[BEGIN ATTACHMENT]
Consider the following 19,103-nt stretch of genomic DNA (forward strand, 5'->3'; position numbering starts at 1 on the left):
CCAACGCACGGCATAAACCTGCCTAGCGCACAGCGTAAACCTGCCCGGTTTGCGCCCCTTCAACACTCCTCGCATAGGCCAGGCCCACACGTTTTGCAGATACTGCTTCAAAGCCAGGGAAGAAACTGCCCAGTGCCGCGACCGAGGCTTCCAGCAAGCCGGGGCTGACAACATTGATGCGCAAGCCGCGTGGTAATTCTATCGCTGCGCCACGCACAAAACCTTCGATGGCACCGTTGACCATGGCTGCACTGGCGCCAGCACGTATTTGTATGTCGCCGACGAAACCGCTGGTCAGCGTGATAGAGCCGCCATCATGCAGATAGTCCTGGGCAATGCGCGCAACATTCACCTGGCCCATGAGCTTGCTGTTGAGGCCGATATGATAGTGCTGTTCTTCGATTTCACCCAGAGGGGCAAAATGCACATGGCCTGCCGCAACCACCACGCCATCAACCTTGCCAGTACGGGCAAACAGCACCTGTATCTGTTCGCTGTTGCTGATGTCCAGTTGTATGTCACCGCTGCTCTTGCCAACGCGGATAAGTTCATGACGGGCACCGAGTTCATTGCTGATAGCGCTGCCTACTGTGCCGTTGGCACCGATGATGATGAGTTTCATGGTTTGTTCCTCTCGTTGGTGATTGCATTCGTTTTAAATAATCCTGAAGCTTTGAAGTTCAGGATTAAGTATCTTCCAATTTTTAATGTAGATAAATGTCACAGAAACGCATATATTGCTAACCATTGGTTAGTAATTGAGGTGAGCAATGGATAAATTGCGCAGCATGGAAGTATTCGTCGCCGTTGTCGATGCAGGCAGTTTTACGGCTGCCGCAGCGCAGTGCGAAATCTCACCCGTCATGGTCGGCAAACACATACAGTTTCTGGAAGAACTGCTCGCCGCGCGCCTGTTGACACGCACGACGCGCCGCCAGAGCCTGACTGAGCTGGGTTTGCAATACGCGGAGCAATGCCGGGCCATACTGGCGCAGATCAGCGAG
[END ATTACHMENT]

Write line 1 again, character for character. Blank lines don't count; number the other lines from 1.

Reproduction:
Consider the following 19,103-nt stretch of genomic DNA (forward strand, 5'->3'; position numbering starts at 1 on the left):